Oh and Roddy Piper says he’s all out of ass and kicking bubblebum or something.
You just don’t seem to get a lot of comedies about terminally ill people.
This is a really odd little English treasure of a movie. It was based on an idea by Barry GIbb (yep the guy from the Bee Gees) and written by Roy Clarke who wrote a bunch of sitcoms which were the epitome of BBCish sitcoms, such as Open All Hours, Keeping up Appearances and the darling of Sunday night “oh shit it’s school tomorrow” television programming Last of the Summer Wine. To those not from the UK and to whom these shows will be unfamiliar, don’t worry you ain’t missing shit.
However, how a man who’s most famous creation involved weekly variations on a story of three elderly men using a bathtub as a toboggan could write something so darkly comedic and yet touching is a mystery.
Hawks stars Timothy Dalton (during his brief James Bond tenure) and Anthony Edwards (later Dr Green from ER but in 1988 was known as Goose in Top Gun), as two terminally ill cancer patients. Edwards is depressed and suicidal, however the flippant and sarcastic Dalton refuses to let the disease have it’s way with him and convinces Edwards to escape the hospital in a stolen ambulance and head for Amsterdam for one last debauched blaze of glory. Along the way they hook up with two girls Hazel and Maureen who in their own way feel separated from regular society.
Hawks is a charming little movie, with a English Autumn like atmosphere that its reminiscent of Withnail and I. Dalton gives one of his finest performances, full of wit and charisma, defiant in the face of death but vulnerable and in his own way scared of it as well. Although bleak at the unavoidable fates of the lead characters the film is uplifting with their attempt to live life while they can, using their condition to reject the rules of society as they are now “Hawks” amongst a world of pigeons.
Although the film is rich with a lust for life and the brotherhood that exists between them Hawks doesn’t hide from the trauma that they are living through. In one of the most moving and difficult scenes, the two dressed as surgeons sneak out to a local pub. There Dalton forces Edwards to wear a clowns nose (an important act of defiance according to Dalton) while flicking through playing cards that contain the conditions he can expect to go through as his cancer takes hold. We never see whats written on the cards, but the horror and pain on Edward’s face is heartbreaking.
The film also tackles the awkwardness shown by those sympathetic but unable to relate with what the terminally ill are going through. During a visit by Dalton’s parents his domineering mother says how good it is that he has someone his own age in the hospital to talk to, “Yes it must be lovely for him!” Dalton sarcastically replies.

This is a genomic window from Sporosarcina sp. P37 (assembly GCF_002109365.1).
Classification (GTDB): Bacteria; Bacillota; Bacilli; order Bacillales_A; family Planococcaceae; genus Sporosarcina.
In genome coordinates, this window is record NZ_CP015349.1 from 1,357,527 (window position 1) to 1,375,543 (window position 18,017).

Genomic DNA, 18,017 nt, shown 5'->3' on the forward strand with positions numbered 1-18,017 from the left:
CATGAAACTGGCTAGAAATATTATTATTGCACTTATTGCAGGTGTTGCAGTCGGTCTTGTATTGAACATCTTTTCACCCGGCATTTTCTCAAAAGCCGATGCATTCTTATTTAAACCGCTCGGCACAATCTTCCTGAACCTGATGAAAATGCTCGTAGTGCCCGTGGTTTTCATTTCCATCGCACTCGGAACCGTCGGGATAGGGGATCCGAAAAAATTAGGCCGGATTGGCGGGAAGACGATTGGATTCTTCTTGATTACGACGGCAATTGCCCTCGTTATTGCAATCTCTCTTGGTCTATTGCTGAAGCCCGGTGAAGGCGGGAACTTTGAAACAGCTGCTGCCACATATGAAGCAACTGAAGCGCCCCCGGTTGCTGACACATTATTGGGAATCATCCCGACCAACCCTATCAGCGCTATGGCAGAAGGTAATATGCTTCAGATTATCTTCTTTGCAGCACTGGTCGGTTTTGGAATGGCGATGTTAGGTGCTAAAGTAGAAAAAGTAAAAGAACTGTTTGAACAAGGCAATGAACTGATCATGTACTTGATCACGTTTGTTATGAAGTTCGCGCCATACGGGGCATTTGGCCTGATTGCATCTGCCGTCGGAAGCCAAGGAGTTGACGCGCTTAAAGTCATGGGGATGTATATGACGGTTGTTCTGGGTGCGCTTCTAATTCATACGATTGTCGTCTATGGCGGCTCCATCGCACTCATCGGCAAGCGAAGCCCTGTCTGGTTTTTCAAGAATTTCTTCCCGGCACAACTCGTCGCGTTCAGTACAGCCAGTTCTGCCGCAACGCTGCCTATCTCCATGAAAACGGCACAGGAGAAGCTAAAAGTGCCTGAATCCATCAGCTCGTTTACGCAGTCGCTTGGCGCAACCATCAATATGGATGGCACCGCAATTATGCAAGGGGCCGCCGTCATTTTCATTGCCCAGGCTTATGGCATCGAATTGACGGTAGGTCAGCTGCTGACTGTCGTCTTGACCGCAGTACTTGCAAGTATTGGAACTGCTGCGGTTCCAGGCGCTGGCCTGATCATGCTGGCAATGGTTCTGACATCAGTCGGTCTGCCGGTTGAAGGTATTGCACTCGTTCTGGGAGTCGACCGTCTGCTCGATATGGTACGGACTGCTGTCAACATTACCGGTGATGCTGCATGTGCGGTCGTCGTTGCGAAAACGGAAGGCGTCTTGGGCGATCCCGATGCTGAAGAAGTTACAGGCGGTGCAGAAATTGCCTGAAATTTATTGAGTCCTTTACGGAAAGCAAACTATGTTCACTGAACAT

Hawks was a film I stumbled across on television one night and loved it, finding it hilarious, inspiring as well as upsetting. It’s a great example of British cinema, which should be celebrated as much as Four Weddings, Withnail etc but is sadly virtually unknown. I’m guessing no one knew how to market a comedy of such a grim theme and the film has been inched towards obscurity. It doesn’t feature on any streaming services, has not had a DVD release (it was released on VHS and second hand copies go for around £50) and you’d have to be really lucky to catch it airing on television. But if you do, lucky you will be.
By the way if I’m ever diagnosed as terminally ill you’ll be able to find me at the Bellagio in Vegas, knee deep in cocaine and hookers, feel free to come alone.
Ghosts of the Civil Dead
So let’s lighten the mood with a film about prison overcrowding shall we?
I’ve always had an affection for Australian movies, finding real appeal in their grittiness and challenging subject matter. It’s no surprise then that from Australia comes the most authentic feeling and downright terrifying prison movie I have ever seen, Ghosts of the Civil Dead. (Not that I’ve ever been in prison so wouldn’t know the first thing whether it’s authentic or not).
Ghosts of the Civil Dead takes place in a prison that has been on permanent lockdown after an outbreak of violence. The film looks back to how the prison steadily deteriorated, with tensions rising as drugs, crime and violence amongst inmates were allowed to run rampart along with the reduction of prisoner rights. As the problems increase the prison regime becomes more restrictive and it’s policies become more dehumanising. Divisions between guards and inmates result in hostile acts from both sides, one guard under stress commits suicide.
The story of the prison is told through the experiences of prisoners at various levels of risk and containment as well as the guards, all of whom are manipulated by prison authorities who hope to profit from the disturbances and are ultimately rewarded with the contract for a new prison.
Ghosts of the Civil Dead is chillingly brutal. It’s an indictment on the prison system that fails to rehabilitate offenders and further alienates them. One of the prisoners the film follows is newcomer Wenzil, a lesser risk inmate who is humiliated by guards and fellow prisoners alike. Frustrated and isolated, his anger rises, he eventually lashes out and murders another inmate. In the climax of the movie where a prisoner snaps and stabs a guard to death he’s seen cheering on the attack, indistinguishable from the most dangerous of inmates residing in solitary confinement.